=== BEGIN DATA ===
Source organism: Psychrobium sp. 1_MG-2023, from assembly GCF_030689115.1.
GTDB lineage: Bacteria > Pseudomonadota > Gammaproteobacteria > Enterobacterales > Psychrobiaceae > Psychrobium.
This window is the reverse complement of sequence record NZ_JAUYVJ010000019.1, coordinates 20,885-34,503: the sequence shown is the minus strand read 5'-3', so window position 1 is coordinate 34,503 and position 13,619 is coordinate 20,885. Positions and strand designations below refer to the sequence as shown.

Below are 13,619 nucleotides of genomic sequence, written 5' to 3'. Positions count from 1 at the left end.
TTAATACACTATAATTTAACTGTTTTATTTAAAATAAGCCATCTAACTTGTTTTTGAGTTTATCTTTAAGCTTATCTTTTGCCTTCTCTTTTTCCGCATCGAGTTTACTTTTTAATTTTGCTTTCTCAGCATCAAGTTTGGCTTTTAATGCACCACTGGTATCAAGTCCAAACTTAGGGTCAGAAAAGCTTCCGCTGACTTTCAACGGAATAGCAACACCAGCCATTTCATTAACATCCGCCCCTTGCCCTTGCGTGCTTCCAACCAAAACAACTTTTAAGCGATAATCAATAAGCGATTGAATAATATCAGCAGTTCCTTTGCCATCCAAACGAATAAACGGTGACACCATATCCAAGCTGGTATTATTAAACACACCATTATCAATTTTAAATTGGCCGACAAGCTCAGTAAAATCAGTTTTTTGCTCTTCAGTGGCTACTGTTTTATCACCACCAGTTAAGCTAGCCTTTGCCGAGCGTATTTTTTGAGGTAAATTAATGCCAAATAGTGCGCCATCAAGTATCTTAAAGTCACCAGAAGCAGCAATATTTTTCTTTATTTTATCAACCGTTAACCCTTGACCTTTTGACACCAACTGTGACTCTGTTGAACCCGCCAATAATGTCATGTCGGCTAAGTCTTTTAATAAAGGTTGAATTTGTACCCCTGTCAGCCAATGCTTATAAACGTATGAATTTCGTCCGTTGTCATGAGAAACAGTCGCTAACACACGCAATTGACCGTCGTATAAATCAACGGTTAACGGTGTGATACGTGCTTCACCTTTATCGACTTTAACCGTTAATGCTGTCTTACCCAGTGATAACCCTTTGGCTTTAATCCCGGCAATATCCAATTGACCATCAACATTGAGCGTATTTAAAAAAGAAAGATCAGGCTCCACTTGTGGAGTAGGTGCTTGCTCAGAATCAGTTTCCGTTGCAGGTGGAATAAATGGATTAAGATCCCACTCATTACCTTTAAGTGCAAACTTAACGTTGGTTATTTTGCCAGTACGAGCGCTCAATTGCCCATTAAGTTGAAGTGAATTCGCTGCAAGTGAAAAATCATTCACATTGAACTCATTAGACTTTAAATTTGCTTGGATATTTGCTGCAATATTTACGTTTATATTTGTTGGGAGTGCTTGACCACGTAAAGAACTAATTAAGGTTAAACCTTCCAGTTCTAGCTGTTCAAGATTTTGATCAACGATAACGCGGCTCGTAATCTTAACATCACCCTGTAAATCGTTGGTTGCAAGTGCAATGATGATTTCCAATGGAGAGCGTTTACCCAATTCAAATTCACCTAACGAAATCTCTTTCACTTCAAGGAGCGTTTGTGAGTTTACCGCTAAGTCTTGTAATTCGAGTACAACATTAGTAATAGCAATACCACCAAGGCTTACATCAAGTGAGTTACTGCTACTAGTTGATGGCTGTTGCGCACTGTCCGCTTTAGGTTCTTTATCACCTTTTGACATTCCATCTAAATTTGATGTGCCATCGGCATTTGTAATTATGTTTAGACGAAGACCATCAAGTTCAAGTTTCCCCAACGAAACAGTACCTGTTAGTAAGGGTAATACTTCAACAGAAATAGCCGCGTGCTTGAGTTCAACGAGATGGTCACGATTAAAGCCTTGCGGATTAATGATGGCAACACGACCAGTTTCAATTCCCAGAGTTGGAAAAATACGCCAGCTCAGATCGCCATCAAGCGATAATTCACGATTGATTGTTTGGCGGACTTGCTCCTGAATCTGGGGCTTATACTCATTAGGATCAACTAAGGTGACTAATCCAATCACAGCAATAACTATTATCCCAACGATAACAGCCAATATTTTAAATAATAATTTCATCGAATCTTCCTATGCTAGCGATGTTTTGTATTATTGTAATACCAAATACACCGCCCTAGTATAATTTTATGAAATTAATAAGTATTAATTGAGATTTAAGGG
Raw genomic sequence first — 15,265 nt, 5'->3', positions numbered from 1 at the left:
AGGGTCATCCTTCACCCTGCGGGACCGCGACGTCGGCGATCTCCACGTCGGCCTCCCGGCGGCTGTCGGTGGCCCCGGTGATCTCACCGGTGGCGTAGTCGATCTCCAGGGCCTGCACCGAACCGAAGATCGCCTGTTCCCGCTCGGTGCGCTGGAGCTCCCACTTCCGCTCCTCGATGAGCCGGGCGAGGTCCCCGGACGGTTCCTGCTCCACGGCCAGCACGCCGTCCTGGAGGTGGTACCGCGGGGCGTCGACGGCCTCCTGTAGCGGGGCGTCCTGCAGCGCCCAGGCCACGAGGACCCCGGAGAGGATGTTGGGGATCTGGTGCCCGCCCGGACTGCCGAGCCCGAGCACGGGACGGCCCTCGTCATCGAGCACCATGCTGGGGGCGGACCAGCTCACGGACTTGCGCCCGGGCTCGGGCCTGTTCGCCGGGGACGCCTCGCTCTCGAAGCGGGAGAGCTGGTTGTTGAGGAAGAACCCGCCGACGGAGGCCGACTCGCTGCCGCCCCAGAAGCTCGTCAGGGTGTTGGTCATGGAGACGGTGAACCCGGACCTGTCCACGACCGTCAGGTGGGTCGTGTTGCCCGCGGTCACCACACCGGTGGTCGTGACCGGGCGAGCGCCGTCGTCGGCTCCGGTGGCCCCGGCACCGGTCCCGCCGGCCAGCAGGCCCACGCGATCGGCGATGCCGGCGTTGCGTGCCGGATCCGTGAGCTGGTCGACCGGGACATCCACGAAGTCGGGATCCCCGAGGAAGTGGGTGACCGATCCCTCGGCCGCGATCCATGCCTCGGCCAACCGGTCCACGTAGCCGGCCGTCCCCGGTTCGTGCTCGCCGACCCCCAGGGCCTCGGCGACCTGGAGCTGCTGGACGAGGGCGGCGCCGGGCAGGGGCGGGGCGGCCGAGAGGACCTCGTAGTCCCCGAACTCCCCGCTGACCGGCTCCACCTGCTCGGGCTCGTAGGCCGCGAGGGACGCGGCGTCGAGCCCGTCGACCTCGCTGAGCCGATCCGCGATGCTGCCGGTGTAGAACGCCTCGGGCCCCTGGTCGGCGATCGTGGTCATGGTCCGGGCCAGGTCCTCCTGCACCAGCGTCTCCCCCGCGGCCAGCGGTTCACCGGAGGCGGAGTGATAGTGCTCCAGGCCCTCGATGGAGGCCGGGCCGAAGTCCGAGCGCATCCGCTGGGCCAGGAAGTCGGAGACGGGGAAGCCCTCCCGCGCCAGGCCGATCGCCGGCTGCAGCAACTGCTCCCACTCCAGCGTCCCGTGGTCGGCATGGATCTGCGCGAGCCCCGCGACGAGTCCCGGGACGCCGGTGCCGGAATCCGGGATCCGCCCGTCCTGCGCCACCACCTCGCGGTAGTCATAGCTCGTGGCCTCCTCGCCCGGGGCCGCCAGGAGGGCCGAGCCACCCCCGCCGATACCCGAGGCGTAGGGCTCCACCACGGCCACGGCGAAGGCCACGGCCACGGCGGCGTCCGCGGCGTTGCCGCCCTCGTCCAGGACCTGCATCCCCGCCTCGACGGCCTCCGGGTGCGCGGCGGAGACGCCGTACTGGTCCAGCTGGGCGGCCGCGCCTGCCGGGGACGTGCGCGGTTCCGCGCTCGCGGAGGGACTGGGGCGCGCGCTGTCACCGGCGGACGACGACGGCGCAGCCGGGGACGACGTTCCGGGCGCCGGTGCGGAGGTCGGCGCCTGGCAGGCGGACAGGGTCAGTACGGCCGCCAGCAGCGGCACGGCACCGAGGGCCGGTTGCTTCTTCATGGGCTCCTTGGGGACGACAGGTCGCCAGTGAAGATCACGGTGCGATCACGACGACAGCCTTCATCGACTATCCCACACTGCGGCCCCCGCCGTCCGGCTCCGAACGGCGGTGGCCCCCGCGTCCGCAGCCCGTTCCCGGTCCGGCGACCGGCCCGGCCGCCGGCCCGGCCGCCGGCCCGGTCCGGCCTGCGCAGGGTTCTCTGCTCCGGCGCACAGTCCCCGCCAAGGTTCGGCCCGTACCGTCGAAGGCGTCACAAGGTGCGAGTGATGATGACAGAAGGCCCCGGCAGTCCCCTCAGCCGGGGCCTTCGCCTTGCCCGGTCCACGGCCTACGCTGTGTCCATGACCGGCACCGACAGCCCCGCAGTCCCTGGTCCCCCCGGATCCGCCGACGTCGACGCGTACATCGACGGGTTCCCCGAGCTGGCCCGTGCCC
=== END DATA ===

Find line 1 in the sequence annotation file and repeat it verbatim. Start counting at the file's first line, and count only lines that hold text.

Source organism: Psychrobium sp. 1_MG-2023, from assembly GCF_030689115.1.